Riding high on someone else's success. When someone gets a plum job all his friends and family will also prosper. Alternatively can mean once a problem has been cracked anyone can solve it.
Not notice the smell of meat
Totally entranced and distracted. The story is from the Analects of Confucius. The great sage was walking in woodland and heard someone performing Shao music. He was so entranced by the blissful sound that he could not be distracted even by the smell of roasting meat (then a rare treat).
Roughly equivalent to: Lost touch with reality.
New sights and sounds
A change of place, everything fresh and new.
Guests feel at home
Warmly welcoming guests to your home. Guests treated as part of the family.
Roughly equivalent to: Be my guest.
Cloud and mists disperse
All becomes clear again. Troubles are over.
The music lingers around the roof beams
Music so beautiful it seems to reverberate around the roof. A pleasant musical performance and by analogy memory of a joyous occasion.
Roughly equivalent to: Transport of delight.
When drinking water remember the origin
Do not forget the source of your good fortune (particularly your parents)
Roughly equivalent to: Count your blessings.
Pleasure takes away the fatigue
Said of a task that is enjoyable and so does not seem to be tiring. Can also be applied to a pleasurable task that you never get tired of doing.
The underfur of a fox
The underfur of a fox is so soft that is highly valued. Something of great value to someone.
Shooting two hawks with one arrow
Completing two (or more) tasks at the same time. A fortunate coincidence.
Roughly equivalent to: Killing two birds with one stone.
To be carefree, peaceful and relaxed.
The rain has gone, the sky brightens
Things are improving. Hope for the future.
Completely whole and beautiful
Prosperous and beautiful
To have the best of good fortune.
Live and work in peace and contentment
Wishing you well in a new home.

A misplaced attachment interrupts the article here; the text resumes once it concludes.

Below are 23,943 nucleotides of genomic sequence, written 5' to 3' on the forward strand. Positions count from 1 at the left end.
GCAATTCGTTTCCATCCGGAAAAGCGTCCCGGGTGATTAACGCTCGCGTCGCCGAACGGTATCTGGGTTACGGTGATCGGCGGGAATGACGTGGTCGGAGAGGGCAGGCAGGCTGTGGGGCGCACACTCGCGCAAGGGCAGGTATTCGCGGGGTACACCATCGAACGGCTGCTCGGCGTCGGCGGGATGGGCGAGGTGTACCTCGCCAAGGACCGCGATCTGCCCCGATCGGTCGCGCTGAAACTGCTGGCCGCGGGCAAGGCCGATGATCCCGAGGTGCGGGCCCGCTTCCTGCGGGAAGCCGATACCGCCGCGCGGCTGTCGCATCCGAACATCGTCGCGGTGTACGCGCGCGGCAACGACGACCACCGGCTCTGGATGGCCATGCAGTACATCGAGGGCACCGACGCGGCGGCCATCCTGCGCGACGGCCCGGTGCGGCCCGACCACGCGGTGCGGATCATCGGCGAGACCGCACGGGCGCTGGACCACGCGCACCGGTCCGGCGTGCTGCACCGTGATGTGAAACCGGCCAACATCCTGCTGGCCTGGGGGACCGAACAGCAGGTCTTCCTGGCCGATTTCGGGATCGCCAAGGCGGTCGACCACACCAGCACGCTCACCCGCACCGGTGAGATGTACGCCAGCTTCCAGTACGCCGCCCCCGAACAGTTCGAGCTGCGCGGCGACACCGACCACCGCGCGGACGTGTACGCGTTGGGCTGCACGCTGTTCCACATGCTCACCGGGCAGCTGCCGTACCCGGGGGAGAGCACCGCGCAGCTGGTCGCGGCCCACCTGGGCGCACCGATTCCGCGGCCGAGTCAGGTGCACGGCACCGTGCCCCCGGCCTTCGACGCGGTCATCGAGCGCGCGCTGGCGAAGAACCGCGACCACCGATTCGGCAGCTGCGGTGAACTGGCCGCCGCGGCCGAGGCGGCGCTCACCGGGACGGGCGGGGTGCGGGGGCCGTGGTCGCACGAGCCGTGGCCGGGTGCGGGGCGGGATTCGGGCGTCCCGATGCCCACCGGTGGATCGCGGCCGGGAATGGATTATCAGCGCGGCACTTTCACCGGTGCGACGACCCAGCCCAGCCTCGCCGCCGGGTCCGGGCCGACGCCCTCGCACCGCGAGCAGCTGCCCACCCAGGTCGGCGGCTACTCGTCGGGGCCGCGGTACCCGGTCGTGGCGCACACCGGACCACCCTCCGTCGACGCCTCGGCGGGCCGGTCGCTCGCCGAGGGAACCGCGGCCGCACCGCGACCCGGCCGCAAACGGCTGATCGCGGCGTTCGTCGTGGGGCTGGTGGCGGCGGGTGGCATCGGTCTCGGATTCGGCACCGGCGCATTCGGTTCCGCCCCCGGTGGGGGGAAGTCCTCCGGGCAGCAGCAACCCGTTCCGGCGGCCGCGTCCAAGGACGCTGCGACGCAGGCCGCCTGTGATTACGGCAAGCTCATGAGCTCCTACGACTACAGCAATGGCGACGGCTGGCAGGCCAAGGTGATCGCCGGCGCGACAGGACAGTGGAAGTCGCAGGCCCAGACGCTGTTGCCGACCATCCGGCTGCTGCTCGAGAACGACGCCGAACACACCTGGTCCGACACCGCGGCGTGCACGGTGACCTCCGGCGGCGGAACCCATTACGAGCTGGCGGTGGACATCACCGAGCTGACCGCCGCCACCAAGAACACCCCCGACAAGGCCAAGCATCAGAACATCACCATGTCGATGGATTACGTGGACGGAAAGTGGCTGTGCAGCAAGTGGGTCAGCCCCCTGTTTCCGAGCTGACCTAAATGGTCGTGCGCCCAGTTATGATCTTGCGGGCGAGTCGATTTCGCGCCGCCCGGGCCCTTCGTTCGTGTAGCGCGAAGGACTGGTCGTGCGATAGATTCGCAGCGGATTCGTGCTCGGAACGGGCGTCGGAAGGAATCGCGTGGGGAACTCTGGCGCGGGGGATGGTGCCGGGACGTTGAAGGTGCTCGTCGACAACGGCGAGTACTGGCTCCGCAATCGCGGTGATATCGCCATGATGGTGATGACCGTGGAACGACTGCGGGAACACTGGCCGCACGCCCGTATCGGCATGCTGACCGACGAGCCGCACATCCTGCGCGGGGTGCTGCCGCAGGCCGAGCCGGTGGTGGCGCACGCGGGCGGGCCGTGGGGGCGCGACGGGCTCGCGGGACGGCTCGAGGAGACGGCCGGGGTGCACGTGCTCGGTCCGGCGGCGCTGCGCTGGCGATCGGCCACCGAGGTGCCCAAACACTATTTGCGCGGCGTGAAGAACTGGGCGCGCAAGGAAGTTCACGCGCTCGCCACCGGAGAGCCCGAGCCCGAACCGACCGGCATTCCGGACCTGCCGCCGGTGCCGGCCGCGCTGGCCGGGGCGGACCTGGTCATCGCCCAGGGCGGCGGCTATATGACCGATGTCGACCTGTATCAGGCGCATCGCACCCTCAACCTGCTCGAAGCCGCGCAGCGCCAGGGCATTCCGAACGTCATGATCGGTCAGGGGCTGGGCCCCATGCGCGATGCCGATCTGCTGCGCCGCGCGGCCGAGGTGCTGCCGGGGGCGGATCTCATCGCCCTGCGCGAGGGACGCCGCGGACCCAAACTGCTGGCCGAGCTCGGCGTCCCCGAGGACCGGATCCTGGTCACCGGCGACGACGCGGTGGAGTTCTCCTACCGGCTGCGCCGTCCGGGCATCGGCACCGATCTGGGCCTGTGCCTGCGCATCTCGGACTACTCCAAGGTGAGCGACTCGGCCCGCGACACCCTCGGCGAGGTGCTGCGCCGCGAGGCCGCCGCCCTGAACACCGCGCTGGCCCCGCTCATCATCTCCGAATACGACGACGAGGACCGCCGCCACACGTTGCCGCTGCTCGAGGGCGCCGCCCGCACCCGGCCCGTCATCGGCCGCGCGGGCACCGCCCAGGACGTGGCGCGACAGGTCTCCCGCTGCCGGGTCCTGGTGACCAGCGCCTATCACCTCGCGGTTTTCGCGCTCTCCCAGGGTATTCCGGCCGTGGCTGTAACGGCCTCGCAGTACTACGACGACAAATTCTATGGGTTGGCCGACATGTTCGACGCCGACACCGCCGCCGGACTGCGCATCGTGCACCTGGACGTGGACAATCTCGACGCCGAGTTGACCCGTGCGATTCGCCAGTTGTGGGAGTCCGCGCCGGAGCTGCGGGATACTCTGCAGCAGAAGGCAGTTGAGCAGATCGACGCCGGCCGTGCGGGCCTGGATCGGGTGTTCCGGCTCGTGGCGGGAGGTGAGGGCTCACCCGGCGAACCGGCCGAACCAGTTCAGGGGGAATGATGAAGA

High mountains and flowing water
A description of beautiful music and by analogy a deep friendship.
Roughly equivalent to: Boon companion.
Long time ahead
There is adequate time to achieve your desires.
Roughly equivalent to: All things come to those who wait.
Thousand tries, one success
An expression of modesty when accounting for success. Discounting skill and perseverance as just a lucky break.
Roughly equivalent to: Lucky chance.
Good personality good deeds
Pleasant person who behaves well.
Roughly equivalent to: A good man is hard to find.
Having a happy face looking contented
Promising young talent
Said of someone showing talent at an early age.
Roughly equivalent to: He/she will go far.
Horse win easy victory
Gain immediate victory.
Delighted and helpful
Delighted to be able to help.
No obstacle in any direction
To be able to conquer anyone on all fronts. Invincible against all opponents. An irresistible force.
Heaven made intimacy
Roughly equivalent to: Marriage made in heaven.
Our proverbs come with full information. The modern Chinese characters are given first with links that give information on the character. As proverbs are so old you will often see them written using the traditional form of characters; so if some of the characters have been simplified the traditional form is shown in brackets and gray text. The characters are followed by the proverb (Chengyu) in pinyin. Next, there is a crude character by character transliteration into English, followed by a more accurate English translation. If this is a Chinese proverb alluding to history the meaning may still not be clear in English, so the general meaning follows. Finally some proverbs have fairly direct English equivalents, if so the English proverb is shown.
Our translations are in need of improvement, so please let us know your ideas. For background on the types and history of proverbs please see our guide.